<CFSET DSEPAR = "\">

<!--- global settings --->
<CFSET DSN = "CFApplications">
<CFSET FONTFACE = "MS Sans Serif">

<CFIF ParameterExists(Form.UserName) and ParameterExists(Form.Password)>
   <!--- handle the passed login params --->
   <CFINCLUDE template="Login_Action.cfm">

<!--- retrieve admin's record --->
<CFQUERY name="Admin" datasource="#DSN#" maxrows=1>
   FROM Administrators
   WHERE CFID = #Val(Client.CFID)#
      AND CFTOKEN = #Val(Client.CFTOKEN)#

<CFIF Admin.RecordCount is not 0 and ParameterExists(Username)>
   <CFCOOKIE name="CFAppMan_Open" value="1">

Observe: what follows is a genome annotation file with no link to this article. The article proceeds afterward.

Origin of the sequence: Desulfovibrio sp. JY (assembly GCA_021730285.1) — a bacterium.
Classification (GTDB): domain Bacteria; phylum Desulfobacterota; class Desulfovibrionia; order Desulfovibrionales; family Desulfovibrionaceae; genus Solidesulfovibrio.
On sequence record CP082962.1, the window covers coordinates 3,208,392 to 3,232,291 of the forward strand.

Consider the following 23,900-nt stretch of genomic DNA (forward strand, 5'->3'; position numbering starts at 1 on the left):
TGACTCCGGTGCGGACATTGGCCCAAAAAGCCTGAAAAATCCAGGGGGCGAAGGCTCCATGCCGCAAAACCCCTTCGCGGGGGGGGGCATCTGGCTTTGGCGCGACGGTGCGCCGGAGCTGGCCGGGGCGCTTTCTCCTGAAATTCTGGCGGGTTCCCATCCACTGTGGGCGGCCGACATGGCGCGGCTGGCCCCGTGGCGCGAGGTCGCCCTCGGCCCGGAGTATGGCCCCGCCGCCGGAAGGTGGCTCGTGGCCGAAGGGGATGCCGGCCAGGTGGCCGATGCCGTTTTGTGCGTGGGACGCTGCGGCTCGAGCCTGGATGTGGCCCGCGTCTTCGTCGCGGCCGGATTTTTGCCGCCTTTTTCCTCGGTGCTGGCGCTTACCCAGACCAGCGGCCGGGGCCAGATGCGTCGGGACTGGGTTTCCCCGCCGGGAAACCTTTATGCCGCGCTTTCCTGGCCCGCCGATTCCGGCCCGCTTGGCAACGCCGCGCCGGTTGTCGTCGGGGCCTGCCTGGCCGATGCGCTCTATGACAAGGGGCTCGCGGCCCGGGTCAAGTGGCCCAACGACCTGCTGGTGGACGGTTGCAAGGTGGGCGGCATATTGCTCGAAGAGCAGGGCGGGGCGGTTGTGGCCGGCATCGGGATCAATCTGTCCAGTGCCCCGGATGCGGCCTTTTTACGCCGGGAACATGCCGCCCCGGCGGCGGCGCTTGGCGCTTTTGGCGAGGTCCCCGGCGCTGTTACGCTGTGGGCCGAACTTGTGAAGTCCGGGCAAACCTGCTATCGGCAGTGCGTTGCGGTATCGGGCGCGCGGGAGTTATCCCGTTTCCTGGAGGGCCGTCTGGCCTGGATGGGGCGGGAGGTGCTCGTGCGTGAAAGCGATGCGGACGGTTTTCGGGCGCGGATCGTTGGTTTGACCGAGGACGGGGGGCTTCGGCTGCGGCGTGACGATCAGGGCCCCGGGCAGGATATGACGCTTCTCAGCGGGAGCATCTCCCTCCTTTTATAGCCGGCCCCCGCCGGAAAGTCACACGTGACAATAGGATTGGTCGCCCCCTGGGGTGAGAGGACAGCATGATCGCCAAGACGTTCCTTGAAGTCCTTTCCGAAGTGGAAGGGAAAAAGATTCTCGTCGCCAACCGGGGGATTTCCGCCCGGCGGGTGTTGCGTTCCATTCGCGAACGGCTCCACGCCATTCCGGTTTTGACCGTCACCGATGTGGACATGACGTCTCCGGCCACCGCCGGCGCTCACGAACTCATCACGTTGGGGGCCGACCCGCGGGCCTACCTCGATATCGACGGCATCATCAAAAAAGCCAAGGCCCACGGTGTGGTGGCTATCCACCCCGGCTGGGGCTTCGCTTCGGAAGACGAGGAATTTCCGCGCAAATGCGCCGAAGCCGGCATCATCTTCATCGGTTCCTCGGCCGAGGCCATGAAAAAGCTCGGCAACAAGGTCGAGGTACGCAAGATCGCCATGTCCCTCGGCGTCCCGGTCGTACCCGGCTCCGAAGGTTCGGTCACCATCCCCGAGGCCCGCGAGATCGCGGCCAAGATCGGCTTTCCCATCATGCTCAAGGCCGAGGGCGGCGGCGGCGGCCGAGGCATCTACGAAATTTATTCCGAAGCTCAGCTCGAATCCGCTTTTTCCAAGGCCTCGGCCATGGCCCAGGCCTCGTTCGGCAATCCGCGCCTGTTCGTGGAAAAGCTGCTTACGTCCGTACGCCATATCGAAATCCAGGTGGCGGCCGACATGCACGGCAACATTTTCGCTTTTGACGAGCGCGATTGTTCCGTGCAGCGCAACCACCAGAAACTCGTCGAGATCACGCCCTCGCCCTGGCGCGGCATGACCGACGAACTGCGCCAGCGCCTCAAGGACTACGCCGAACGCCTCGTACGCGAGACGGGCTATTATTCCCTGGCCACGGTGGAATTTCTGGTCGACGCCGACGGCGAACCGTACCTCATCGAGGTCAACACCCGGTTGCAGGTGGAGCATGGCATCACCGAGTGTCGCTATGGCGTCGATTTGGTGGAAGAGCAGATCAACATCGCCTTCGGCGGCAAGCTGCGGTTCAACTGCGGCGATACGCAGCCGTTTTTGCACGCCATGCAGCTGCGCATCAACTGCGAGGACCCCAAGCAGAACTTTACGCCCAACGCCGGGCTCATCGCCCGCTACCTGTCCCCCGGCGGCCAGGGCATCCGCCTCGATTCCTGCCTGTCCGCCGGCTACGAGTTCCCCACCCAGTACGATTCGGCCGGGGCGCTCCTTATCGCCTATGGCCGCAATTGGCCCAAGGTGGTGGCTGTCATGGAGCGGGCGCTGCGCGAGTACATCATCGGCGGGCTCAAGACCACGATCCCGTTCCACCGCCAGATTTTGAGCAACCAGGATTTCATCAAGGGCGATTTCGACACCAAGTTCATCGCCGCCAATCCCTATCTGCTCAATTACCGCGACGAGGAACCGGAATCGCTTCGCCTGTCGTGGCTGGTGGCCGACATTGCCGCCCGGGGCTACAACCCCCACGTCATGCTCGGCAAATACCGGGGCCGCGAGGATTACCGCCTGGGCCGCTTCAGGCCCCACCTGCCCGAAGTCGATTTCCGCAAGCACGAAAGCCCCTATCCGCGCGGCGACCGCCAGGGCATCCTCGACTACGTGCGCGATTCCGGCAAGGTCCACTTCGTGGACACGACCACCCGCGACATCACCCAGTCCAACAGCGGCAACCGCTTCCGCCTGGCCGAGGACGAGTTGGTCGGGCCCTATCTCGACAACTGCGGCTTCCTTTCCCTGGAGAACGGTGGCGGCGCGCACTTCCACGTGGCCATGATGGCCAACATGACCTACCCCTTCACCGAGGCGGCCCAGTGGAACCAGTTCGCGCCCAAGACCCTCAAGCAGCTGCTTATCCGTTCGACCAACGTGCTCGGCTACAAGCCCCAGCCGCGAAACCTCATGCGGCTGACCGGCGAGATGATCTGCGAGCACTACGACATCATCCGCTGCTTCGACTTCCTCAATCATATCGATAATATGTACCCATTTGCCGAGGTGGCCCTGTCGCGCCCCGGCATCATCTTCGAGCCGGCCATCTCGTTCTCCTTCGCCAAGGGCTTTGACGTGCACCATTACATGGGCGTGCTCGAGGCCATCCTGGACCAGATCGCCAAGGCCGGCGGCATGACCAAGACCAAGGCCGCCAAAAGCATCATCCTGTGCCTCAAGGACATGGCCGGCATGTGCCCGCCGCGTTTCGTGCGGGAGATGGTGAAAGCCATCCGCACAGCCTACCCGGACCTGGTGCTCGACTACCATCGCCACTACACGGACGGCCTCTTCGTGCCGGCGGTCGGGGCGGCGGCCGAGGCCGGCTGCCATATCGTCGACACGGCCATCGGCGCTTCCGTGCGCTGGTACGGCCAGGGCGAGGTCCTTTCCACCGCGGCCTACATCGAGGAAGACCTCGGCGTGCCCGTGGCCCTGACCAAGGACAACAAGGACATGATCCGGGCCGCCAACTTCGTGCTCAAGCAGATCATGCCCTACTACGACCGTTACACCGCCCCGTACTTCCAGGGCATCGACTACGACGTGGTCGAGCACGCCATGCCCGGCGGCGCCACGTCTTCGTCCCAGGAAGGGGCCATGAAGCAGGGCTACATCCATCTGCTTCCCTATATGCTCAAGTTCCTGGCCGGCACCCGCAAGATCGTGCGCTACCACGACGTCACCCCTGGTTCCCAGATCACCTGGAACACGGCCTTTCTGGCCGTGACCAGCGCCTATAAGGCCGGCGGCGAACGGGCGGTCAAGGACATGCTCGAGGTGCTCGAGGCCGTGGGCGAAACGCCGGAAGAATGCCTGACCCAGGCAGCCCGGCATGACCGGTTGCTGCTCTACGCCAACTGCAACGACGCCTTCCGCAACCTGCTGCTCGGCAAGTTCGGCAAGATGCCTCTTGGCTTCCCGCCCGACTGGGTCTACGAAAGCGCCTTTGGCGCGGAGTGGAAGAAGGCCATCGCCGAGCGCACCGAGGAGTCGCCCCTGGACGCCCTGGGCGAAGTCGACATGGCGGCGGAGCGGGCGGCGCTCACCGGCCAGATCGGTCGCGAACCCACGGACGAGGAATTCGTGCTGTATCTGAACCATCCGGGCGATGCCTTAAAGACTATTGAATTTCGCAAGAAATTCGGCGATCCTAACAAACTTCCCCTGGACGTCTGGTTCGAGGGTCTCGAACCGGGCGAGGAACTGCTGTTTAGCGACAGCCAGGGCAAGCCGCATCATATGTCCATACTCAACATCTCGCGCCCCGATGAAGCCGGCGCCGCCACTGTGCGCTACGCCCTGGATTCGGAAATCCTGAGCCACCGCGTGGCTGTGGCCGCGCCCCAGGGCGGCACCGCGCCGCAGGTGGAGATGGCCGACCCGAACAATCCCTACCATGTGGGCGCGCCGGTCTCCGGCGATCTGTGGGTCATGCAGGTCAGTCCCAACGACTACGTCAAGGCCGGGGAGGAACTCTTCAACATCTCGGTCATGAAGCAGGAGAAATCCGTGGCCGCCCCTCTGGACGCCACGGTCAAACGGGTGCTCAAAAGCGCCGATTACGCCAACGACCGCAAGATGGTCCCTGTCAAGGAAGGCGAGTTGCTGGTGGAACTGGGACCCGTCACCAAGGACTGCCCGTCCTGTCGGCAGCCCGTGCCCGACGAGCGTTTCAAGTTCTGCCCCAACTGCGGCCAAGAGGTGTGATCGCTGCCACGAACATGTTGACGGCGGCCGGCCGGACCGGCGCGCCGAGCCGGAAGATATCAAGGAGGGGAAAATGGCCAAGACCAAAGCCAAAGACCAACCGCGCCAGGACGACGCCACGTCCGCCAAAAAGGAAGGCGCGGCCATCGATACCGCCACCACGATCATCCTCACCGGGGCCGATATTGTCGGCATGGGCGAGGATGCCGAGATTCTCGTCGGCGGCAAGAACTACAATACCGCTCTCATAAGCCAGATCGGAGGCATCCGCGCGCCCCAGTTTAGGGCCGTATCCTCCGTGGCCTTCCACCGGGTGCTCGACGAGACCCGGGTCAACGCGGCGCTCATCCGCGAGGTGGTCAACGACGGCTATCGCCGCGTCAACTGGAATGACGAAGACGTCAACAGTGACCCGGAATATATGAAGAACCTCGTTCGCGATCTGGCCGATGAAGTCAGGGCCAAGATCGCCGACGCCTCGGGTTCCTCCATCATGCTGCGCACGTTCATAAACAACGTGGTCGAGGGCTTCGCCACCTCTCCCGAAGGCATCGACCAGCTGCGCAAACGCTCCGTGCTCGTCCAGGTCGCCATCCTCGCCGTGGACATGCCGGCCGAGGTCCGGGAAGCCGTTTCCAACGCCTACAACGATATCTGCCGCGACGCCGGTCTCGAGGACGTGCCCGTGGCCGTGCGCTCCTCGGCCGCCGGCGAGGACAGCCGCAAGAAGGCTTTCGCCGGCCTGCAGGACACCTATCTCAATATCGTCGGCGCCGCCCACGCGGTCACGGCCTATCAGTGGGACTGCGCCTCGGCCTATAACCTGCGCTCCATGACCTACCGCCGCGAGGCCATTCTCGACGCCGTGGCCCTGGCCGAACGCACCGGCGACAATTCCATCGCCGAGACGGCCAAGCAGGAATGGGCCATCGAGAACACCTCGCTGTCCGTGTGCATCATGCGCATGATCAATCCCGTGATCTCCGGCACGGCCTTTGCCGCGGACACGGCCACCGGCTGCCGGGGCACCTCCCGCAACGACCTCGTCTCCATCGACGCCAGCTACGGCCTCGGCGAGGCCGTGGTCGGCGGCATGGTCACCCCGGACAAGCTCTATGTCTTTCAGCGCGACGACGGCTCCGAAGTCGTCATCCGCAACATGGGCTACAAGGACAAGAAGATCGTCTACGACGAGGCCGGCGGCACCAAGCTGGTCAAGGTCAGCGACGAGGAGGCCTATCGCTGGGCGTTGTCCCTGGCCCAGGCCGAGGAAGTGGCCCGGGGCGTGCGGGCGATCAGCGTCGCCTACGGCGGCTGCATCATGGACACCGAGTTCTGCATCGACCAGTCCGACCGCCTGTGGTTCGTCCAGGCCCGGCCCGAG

<CFIF Admin.RecordCount is 0 or not ParameterExists(Cookie.CFAppMan_Open)>
   <!--- authentication failed - force login --->
   <CFIF ParameterExists(Username)>
      <CFSET ErrorMessage = "Login Failed - try again">
   <CFINCLUDE template="Login_Form.cfm">
Roland Girouard

Roland Girouard wrote on 07/23/082:54 AM

Well, I don't think I broke anything, I simply added this line of code to the bottom of app file: <CFINCLUDE template = “xssblock.cfm”>
Roland Girouard

Roland Girouard wrote on 07/23/081:13 PM

Attacked again, url subdomain changed this time. Obviously I didn't set that script up right
John Mason

John Mason wrote on 07/23/081:38 PM

You can email me directly about this at..

mason at